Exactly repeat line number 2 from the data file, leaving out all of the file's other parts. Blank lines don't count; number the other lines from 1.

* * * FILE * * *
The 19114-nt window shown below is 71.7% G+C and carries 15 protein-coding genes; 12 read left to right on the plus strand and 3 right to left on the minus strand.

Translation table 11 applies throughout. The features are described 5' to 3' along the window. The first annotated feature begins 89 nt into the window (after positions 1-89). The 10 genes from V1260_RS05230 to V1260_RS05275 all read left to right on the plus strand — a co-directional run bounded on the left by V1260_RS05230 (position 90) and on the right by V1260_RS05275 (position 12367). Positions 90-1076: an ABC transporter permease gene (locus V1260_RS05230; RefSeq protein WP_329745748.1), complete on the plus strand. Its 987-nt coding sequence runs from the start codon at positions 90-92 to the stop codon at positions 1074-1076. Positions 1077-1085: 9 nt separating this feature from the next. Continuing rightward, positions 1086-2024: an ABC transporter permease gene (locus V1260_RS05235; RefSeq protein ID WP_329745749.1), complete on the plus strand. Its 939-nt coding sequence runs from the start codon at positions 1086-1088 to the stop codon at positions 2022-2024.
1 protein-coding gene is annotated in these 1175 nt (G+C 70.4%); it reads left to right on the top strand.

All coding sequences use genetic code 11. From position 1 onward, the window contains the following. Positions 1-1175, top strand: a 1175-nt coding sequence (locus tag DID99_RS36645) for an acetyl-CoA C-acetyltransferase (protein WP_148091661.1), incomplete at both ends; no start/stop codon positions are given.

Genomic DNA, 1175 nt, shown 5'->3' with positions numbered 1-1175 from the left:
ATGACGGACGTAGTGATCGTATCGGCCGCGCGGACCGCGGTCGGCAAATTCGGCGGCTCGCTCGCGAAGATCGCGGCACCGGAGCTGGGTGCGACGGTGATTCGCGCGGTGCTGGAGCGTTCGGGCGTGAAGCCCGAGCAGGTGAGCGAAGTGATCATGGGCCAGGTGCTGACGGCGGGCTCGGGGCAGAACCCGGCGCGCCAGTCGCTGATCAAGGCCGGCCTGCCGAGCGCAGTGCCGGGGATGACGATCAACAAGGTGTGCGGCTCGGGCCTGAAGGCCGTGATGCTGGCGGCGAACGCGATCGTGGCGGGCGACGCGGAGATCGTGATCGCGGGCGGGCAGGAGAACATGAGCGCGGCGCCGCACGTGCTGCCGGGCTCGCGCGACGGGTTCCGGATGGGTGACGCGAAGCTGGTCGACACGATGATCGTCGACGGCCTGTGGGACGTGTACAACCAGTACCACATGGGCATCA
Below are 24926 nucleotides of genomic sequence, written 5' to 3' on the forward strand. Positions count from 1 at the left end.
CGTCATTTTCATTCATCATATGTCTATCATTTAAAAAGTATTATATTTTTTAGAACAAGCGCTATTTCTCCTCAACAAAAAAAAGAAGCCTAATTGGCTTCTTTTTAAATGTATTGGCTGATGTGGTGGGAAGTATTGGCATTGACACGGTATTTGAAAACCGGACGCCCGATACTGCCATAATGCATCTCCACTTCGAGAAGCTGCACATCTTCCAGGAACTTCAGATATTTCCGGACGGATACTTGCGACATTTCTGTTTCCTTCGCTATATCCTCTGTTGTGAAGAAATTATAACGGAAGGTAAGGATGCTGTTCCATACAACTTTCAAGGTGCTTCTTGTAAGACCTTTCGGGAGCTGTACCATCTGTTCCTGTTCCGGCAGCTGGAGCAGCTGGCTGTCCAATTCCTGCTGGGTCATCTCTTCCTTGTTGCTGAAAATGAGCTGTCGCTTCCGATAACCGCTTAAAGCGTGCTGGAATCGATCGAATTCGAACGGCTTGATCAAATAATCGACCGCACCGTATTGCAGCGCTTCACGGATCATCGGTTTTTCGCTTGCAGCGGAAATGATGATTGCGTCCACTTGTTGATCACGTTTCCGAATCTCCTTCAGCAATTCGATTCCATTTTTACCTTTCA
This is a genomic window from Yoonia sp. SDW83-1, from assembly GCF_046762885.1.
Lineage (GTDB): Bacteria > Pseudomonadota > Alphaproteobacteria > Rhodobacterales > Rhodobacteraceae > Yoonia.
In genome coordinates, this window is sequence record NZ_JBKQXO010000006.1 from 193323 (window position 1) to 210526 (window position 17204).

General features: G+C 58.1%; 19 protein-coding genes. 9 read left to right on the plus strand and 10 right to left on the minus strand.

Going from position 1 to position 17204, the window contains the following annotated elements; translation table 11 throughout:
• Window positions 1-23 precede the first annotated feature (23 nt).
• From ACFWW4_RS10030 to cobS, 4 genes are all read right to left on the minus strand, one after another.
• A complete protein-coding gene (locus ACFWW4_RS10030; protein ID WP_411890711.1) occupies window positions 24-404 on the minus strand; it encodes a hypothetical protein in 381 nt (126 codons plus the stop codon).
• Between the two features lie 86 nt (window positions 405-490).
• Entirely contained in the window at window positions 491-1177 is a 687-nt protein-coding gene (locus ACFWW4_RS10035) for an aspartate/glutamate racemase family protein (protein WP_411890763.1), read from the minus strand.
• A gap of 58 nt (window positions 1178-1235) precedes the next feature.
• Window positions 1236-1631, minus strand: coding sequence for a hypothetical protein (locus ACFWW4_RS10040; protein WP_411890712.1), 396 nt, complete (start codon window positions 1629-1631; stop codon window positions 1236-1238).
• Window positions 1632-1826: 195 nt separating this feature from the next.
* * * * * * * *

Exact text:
Translation table 11 applies throughout. The features are described 5' to 3' along the window. The first annotated feature begins 89 nt into the window (after positions 1-89). The 10 genes from V1260_RS05230 to V1260_RS05275 all read left to right on the plus strand — a co-directional run bounded on the left by V1260_RS05230 (position 90) and on the right by V1260_RS05275 (position 12367). Positions 90-1076: an ABC transporter permease gene (locus V1260_RS05230; RefSeq protein WP_329745748.1), complete on the plus strand. Its 987-nt coding sequence runs from the start codon at positions 90-92 to the stop codon at positions 1074-1076. Positions 1077-1085: 9 nt separating this feature from the next. Continuing rightward, positions 1086-2024: an ABC transporter permease gene (locus V1260_RS05235; RefSeq protein ID WP_329745749.1), complete on the plus strand. Its 939-nt coding sequence runs from the start codon at positions 1086-1088 to the stop codon at positions 2022-2024.